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UBC Theses and Dissertations

Young children’s historical understanding Weinert, Stella Rose

Abstract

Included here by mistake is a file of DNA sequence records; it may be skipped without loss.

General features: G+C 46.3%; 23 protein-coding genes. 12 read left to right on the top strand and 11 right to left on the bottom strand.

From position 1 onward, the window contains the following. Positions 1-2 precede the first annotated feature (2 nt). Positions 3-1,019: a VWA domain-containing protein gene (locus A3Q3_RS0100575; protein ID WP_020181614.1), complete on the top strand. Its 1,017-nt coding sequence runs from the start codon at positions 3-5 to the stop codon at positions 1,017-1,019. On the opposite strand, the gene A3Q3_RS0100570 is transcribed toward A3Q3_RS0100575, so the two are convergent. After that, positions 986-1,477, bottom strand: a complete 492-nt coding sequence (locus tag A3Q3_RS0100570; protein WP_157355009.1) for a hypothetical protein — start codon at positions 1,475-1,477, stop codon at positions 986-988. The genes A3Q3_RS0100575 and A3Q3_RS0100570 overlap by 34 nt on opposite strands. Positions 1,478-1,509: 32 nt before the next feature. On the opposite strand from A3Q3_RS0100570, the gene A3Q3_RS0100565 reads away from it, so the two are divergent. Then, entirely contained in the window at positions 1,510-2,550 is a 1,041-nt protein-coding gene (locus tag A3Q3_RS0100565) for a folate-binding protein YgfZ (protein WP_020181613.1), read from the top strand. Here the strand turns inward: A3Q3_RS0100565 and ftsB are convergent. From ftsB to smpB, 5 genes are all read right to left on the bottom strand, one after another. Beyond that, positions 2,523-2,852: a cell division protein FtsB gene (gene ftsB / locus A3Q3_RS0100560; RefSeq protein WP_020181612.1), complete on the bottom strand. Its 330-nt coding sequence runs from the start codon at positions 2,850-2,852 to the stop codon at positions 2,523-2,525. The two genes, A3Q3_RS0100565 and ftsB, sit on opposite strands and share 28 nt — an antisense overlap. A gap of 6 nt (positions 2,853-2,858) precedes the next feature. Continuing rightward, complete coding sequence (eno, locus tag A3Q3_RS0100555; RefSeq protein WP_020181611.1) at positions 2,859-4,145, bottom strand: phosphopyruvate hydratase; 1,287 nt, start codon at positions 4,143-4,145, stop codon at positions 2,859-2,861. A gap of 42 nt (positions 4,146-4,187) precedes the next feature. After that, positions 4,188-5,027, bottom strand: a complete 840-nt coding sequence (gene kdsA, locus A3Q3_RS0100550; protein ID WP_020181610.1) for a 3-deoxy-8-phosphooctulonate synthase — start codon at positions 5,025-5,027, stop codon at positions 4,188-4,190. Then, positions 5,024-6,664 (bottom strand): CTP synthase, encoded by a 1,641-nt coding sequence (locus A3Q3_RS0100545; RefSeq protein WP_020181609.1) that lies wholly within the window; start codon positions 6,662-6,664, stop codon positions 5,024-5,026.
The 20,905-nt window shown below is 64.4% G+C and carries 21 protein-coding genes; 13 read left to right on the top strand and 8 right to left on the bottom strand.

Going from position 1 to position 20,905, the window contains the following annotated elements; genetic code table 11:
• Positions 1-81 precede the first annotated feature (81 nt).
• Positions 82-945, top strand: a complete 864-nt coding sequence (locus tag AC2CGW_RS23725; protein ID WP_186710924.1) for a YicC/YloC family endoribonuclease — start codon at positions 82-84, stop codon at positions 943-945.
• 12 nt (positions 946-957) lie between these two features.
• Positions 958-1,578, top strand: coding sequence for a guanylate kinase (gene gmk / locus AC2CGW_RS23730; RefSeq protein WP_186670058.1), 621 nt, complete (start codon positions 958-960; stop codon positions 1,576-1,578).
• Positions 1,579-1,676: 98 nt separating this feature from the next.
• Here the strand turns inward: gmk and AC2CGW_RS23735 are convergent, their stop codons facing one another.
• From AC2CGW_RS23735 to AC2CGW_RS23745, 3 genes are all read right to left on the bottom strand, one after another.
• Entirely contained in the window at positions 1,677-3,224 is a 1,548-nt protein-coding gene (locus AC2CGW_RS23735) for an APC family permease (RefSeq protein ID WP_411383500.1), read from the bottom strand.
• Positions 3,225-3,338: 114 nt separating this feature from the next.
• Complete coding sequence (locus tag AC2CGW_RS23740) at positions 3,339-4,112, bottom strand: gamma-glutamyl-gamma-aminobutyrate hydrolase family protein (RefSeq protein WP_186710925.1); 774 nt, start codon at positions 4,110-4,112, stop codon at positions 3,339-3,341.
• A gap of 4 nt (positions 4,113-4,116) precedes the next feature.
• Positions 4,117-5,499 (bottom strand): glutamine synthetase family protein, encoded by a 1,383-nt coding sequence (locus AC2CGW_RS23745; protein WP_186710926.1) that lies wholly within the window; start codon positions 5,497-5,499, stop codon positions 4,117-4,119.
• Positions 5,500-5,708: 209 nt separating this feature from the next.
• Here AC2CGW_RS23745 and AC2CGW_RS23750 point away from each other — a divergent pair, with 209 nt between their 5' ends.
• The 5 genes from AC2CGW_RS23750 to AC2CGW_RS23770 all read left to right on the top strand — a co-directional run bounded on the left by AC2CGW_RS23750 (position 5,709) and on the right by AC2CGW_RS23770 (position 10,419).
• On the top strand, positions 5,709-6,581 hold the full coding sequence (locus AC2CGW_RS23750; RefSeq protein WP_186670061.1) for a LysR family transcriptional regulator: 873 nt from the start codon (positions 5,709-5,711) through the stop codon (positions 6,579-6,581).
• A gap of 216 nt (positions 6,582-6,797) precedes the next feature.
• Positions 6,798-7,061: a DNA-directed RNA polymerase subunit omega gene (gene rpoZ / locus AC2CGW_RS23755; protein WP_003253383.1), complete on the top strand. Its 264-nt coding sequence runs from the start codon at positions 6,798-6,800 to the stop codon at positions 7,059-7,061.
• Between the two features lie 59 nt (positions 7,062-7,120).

This study investigated young children's historical understanding, as little research has been done in this area. It described and analyzed first and second grade children's historical understanding before and after they were involved in a local history project. Specifically, it looked at how primary children understand history and what historians do; their understanding of the historical elements of evidence, interpretation and empathy and how the teaching of these concepts can develop their thinking. This information is important in considering appropriate history curriculum for young children. The study took place in my classroom of 18 students in a small, rural, public elementary school in British Columbia. I had the roles of both teacher and researcher in this case study. The data consists of interviews with the students, writing samples and transcribed video and audio-taped class discussions, as well as detailed classroom notes. The data were analyzed using qualitative research methodology. The study's findings revealed the children involved in the study developed an understanding of history and what historians do and engaged in historical methodology, including the use of evidence and interpretation. Although empathetic thinking proved difficult for most, a few considered its nature. All showed an interest in and engagement with the subject of history. Explicit teaching, as well as engaging students in historical methodology, at a level appropriate to their age, furthered their development. In light of these findings, the thesis proposes that history is an appropriate subject for young children and one in which they can become meaningfully engaged. This study is intended to inform and support the work of curriculum developers, elementary school teachers and teacher educators.

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